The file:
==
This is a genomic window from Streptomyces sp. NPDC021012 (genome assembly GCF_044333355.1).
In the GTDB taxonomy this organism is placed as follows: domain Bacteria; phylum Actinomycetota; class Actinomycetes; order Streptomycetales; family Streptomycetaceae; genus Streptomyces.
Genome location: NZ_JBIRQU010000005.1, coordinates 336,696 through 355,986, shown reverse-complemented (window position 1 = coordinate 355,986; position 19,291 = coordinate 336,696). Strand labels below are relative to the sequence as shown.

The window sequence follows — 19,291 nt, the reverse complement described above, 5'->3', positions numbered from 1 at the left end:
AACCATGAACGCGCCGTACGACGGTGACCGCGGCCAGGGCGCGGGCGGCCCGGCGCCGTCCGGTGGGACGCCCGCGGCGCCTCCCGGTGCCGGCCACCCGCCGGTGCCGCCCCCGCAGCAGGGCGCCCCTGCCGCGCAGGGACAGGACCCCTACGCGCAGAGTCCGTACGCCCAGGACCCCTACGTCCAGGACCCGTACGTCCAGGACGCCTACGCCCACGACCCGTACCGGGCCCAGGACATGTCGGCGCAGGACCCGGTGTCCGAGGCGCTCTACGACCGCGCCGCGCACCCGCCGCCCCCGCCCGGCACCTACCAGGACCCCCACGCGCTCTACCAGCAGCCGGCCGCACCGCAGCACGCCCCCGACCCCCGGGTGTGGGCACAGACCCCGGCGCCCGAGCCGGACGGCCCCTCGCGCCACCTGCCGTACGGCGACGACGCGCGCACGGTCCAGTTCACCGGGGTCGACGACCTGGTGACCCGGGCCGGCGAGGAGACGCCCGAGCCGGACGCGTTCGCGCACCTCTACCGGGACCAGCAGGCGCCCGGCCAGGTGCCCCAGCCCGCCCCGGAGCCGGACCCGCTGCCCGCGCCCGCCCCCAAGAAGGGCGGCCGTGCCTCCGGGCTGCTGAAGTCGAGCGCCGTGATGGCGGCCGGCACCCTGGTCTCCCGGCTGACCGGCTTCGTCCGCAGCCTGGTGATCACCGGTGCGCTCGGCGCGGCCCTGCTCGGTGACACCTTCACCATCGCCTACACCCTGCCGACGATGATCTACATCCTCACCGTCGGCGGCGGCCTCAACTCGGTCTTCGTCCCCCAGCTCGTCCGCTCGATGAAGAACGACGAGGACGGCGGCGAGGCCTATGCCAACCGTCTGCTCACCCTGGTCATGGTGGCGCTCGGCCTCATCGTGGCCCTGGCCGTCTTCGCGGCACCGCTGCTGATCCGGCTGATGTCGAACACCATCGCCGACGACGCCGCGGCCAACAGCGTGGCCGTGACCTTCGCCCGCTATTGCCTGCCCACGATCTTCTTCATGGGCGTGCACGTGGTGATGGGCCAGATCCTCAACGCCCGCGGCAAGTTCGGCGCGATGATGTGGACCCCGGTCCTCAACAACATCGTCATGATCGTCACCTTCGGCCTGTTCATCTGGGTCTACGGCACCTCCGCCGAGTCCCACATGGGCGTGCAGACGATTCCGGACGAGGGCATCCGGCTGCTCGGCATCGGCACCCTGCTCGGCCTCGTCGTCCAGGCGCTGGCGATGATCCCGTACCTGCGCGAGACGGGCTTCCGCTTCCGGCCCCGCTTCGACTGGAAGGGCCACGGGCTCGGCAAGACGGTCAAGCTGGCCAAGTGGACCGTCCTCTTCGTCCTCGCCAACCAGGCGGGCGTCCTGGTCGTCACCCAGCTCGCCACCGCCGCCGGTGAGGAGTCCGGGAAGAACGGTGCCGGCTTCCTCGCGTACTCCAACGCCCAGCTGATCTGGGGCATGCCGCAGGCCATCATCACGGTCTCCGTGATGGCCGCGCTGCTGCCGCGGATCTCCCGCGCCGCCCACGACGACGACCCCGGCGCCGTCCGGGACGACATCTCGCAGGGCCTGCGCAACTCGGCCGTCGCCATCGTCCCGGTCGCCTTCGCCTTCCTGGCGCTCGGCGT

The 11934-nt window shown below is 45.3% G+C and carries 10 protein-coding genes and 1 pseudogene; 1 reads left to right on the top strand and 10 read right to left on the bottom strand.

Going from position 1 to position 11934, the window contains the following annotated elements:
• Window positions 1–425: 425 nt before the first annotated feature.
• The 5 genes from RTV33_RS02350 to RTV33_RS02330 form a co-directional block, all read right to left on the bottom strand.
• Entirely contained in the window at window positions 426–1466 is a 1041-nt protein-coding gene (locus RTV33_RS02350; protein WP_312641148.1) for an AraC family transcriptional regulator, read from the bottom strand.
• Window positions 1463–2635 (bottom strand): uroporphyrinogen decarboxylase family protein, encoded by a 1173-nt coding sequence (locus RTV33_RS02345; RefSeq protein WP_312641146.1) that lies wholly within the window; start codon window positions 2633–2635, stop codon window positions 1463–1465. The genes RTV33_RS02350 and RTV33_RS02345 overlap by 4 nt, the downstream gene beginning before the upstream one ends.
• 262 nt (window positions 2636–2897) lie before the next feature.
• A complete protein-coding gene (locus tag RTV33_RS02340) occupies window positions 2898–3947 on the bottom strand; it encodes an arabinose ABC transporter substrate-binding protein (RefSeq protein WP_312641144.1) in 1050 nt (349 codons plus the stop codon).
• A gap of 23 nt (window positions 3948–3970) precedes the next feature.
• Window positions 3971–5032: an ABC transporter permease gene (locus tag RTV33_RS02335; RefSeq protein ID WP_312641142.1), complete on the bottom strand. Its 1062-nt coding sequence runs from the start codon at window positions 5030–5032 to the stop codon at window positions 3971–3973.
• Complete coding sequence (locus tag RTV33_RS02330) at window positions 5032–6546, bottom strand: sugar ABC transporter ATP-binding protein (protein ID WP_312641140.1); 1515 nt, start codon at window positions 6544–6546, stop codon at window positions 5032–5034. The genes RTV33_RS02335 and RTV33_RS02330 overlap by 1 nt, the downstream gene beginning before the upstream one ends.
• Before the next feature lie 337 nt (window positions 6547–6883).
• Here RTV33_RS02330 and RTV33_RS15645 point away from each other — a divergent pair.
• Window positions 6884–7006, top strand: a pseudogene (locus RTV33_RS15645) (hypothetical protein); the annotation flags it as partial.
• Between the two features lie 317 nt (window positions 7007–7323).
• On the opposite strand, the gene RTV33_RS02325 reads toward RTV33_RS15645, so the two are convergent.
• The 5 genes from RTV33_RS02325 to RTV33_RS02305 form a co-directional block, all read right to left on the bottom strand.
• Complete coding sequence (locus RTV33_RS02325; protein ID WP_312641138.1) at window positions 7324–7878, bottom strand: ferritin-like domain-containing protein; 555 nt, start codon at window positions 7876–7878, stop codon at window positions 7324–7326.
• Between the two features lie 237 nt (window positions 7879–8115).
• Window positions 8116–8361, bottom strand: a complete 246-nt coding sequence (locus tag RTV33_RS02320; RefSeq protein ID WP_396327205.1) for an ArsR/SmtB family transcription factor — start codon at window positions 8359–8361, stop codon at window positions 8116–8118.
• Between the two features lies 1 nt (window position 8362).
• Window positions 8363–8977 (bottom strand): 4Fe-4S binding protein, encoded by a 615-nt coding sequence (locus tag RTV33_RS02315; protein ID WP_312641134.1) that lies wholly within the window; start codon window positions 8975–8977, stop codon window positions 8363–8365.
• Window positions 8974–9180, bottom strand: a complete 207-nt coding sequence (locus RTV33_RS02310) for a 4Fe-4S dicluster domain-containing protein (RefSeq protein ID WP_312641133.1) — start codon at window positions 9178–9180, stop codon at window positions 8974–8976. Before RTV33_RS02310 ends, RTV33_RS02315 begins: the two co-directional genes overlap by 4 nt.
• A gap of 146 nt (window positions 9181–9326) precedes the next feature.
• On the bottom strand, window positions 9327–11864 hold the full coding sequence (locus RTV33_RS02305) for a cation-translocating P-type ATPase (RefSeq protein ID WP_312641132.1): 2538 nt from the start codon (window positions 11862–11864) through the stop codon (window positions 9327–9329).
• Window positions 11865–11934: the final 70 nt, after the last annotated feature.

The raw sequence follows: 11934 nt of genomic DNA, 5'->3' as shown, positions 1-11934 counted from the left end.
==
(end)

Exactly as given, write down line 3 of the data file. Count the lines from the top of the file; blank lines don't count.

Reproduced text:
Genome location: NZ_JBIRQU010000005.1, coordinates 336,696 through 355,986, shown reverse-complemented (window position 1 = coordinate 355,986; position 19,291 = coordinate 336,696). Strand labels below are relative to the sequence as shown.